Industry Strategy Director Fashion
Bob McKee has spent more than 35 years working with textile, apparel, footwear, home textiles and accessories companies. He has held a variety of positions including VP of Operations, VP of Manufacturing, VP of Sourcing, VP of Materials Management, Materials Manager, Production Control Manager, Production Planner, DC Manager and DC Supervisor as well as being an independent consultant to the industry.
In 1998, Bob joined Intentia International, which joined forces with Lawson Software in 2006. Bob has implemented 7 different enterprise management solutions in 7 different companies.
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25th January 2010
Gray, gray, gray - this time of year in this part of the U.S. is just plain depressing. I was driving to work this morning - as you may know - I live in Chicago. I'm sure you can guess what it's like in Chicago at this time of year. Gray … everything is gray - gray and depressing - - Have I painted a clear enough picture? Is it gray?
Some people have it much worse during this time of year than other people. Some people suffer from SAD.
Seasonal affective disorder
From Wikipedia, the free encyclopedia
Seasonal Affective Disorder (SAD), also known as winter depression or winter blues, is a mood disorder in which people who have normal mental health throughout most of the year experience depressive symptoms in the winter or, less frequently, in the summer, spring or autumn, repeatedly, year after year. In the Diagnostic and Statistical Manual of Mental Disorders (DSM-IV), SAD is not a unique mood disorder, but is "a specifier of major depression".
The US National Library of Medicine notes that "some people experience a serious mood change when the seasons change. They may sleep too much, have little energy, and crave sweets and starchy foods. They may also feel depressed. Though symptoms can be severe, they usually clear up." The condition in the summer is often referred to as Reverse Seasonal Affective Disorder, and can also include heightened anxiety. It has been estimated that 1.5-9% of adults in the US experience SAD.
There are many different treatments for classic (winter-based) seasonal affective disorder, including light therapy with sunlight or bright lights, antidepressant medication, cognitive-behavioral therapy, ionized-air administration, and carefully timed supplementation of the hormone melatonin.
Symptoms of SAD may consist of: difficulty waking up in the morning, tendency to oversleep as well as to overeat, and especially a craving for carbohydrates, which leads to weight gain. Other symptoms include a lack of energy, difficulty concentrating on completing tasks, and withdrawal from friends, family, and social activities. All of this leads to the depression, pessimism, and lack of pleasure which characterize a person suffering from this disorder.
People that experience Reverse SAD (spring and summer depression) show symptoms of insomnia, anxiety, irritability, decreased appetite, weight loss, and a decreased sex drive. RSAD can also manifest depression, which makes it difficult to diagnose this rare affliction.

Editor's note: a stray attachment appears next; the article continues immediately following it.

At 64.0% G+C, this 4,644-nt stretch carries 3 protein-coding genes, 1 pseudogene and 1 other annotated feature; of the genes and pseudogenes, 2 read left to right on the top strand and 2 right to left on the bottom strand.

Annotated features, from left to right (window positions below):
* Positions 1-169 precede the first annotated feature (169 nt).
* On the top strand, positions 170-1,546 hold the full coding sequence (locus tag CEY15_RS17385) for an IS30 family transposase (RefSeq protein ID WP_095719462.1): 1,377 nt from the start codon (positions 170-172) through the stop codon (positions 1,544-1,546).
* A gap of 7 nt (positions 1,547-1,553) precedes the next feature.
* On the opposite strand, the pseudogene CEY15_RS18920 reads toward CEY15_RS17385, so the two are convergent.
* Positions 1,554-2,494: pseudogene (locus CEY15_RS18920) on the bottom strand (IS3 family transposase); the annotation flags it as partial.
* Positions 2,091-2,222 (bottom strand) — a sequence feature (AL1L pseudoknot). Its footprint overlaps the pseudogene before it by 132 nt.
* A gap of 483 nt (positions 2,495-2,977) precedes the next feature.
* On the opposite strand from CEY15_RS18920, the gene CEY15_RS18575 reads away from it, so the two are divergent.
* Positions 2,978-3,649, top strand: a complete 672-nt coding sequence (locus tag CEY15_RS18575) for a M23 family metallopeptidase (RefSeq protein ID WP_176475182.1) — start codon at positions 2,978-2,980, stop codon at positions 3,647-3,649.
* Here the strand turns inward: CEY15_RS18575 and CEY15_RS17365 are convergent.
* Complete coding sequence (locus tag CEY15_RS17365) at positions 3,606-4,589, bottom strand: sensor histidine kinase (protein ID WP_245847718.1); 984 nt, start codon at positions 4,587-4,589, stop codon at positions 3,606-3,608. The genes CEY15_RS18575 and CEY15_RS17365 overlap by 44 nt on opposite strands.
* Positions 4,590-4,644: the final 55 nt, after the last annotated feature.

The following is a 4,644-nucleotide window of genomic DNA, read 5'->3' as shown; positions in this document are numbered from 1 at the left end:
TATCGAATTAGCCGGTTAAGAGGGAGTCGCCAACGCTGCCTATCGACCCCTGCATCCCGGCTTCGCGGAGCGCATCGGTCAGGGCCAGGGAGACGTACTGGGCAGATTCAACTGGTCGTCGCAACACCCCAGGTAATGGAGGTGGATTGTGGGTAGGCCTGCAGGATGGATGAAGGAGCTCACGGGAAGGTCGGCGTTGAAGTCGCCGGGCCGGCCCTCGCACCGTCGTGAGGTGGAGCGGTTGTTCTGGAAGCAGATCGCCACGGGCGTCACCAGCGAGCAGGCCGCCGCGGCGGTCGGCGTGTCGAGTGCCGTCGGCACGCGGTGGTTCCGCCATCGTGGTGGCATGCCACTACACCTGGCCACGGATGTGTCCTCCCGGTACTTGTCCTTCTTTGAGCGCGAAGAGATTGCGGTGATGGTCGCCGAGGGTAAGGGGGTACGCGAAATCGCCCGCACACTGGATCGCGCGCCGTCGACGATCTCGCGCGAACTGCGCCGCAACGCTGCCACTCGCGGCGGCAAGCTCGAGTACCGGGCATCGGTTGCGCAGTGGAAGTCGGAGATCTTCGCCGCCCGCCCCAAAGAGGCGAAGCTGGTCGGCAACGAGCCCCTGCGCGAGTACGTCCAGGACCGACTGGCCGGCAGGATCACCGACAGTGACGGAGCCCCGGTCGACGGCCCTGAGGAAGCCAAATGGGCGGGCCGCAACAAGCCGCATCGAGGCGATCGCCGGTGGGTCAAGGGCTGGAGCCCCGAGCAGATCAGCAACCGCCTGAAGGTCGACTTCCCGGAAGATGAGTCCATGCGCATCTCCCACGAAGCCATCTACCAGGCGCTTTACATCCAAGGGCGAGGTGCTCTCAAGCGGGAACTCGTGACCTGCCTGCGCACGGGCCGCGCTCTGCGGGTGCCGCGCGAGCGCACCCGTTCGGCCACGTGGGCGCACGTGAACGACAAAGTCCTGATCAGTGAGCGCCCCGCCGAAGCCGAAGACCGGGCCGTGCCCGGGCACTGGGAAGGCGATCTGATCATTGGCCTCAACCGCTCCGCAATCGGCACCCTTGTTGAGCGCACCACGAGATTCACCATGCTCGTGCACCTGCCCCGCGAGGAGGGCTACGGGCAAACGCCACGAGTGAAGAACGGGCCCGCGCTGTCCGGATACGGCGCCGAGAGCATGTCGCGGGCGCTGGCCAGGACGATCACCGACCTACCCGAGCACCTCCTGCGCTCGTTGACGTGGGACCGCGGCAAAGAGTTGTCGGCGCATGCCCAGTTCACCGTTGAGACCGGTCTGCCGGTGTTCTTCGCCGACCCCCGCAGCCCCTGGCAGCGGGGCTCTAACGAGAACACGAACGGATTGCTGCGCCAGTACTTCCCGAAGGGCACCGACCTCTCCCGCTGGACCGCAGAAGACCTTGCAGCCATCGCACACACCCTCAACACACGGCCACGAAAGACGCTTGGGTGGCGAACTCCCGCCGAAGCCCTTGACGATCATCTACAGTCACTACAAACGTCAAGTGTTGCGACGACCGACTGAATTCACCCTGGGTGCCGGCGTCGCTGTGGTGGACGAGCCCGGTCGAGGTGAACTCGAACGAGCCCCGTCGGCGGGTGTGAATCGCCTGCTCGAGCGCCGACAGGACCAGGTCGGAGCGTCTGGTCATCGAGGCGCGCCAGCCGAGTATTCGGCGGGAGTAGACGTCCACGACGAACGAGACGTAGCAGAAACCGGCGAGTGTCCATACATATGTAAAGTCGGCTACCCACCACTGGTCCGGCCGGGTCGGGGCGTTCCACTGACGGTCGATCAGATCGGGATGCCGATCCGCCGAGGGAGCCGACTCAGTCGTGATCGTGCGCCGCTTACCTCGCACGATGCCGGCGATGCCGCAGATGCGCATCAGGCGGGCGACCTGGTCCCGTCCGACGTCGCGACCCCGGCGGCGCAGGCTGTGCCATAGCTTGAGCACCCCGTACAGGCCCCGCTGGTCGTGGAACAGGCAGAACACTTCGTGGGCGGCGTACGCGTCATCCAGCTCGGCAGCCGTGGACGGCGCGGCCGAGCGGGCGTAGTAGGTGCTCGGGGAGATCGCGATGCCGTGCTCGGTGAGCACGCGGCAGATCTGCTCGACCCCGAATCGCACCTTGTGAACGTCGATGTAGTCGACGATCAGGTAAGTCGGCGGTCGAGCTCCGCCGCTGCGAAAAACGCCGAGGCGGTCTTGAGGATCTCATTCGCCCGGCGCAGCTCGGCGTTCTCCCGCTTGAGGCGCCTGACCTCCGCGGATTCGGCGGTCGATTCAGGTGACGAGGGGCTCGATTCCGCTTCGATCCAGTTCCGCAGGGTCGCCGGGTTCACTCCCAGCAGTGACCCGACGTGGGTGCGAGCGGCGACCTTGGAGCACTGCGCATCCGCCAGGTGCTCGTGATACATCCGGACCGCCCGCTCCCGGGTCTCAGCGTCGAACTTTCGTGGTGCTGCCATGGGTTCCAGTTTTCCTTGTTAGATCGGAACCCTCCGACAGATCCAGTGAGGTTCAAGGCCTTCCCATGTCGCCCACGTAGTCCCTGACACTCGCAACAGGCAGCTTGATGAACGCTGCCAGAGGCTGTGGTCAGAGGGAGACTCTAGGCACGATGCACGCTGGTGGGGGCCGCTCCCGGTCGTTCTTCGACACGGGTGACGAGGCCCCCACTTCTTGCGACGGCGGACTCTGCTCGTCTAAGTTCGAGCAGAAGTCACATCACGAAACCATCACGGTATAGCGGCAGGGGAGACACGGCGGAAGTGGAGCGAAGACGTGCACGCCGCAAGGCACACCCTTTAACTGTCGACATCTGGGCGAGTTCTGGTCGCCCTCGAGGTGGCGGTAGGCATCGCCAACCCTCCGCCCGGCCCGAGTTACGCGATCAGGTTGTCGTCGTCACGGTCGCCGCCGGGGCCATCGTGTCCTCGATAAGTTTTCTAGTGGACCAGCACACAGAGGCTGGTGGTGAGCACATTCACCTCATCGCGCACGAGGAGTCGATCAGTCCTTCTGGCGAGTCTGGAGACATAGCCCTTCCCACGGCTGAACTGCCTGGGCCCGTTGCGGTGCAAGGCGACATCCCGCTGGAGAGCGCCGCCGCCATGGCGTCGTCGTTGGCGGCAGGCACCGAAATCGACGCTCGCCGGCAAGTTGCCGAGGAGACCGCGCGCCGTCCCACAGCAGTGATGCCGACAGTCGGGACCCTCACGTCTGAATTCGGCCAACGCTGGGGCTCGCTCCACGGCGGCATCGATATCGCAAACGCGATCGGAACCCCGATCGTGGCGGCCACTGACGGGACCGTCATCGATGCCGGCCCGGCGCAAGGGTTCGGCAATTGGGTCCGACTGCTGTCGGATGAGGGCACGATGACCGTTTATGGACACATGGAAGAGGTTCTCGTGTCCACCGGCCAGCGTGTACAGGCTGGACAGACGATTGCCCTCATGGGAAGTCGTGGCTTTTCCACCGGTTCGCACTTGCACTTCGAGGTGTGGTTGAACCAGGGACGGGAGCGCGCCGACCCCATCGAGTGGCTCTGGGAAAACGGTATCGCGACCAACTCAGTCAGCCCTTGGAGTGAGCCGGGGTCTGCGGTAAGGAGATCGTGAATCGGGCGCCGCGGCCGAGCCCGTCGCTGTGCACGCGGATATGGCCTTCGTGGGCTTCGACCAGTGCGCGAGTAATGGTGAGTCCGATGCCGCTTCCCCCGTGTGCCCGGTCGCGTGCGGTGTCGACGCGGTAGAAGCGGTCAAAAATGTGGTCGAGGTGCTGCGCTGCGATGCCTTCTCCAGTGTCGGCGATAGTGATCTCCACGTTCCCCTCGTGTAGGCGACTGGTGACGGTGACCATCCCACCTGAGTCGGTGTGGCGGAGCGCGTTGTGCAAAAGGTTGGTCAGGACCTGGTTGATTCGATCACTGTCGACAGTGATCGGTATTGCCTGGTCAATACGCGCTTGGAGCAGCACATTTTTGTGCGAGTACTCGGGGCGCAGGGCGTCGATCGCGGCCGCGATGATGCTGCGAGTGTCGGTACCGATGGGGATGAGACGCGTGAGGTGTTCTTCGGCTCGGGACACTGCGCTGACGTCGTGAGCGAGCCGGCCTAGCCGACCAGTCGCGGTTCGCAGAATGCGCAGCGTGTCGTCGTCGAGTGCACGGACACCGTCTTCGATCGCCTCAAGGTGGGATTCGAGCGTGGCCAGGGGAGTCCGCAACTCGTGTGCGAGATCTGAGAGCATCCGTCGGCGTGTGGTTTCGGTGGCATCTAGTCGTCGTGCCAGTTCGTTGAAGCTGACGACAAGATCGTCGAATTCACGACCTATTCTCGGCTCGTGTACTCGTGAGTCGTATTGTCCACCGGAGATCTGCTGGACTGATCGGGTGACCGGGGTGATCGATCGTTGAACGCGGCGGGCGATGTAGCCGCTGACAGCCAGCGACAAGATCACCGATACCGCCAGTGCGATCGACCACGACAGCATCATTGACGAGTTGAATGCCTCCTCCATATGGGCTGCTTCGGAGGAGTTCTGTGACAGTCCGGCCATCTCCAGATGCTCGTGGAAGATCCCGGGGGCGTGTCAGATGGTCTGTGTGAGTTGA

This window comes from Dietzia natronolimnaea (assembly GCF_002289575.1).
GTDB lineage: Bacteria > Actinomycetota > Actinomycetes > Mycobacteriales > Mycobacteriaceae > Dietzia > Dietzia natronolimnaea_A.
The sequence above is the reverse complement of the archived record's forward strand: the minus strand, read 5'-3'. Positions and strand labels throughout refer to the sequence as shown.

Pasted from <http://en.wikipedia.org/wiki/Seasonal_affective_disorder>
While I'm pretty sure I don't suffer from SAD (but I know people who do) - I was wondering what Fashion could do for the people that do. So, my mind began to wander as I was driving (don't be concerned about me driving while my mind is wandering - traffic during the Chicago morning 'rush' moves at a snails pace (hey, why on earth do "they" call that time of day a "Rush Hour" … it's certain that no one is actually rushing anywhere - (but - I digress)) and I began to look at the things around me - gray sky, gray cars, gray buildings, gray clothing and coats or the gray people.
From that - I began to wonder - do we in this Fashion industry actually have this seasonality thing all backward? Looking into the cars around me - everyone is in coats - guess what color … yep, gray (or black). If there is any time of year that we need some color in our lives - it has to be now.
A few years back when I was visiting Stockholm at this time of year - I went to a shopping mall. I walked past a large booth in the middle of the building - a booth filled with lights. I asked my colleague what it was for - he of course gave me a typical Swedish clinical explanation - but followed up by saying "I think you call it seasonal affective disorder". People could go into that booth to lose the 'winter blues'. But of course everyone in the booth was wearing gray and black (I've com to believe that those are the Swedish national colors (amazing when you consider the colorful Swedish flag).
So still my mind is wandering (I have a long commute when traffic is slow) - what if Fashion designers and merchandisers were to plan more color into winter collections? What would the impact be on SAD people? What would the possible impact be on all of us? Heck, major retail organizations have spent a lot of money to try and determine what color lighting - in what parts of the store give people a better feeling - and (thus) making them feel better about buying. We know that as human beings - we react to light and color - we know that it gives us a better feeling about life. Gray and dark only makes us feel gray and dark. Is it possible that we would all become more pleasant - and less stressed during this time of year?
(My apologies to my friends 'down under' - Please just put this aside - and revisit it in about 6 months.)
By the way - I will be attending (and speaking) at the Prime Source Forum in Hong Kong - March 29 - 31.
While everyone's travel budgets may have been cut back due to the economy - this is an event worth attending - even if I wasn't one of the speakers.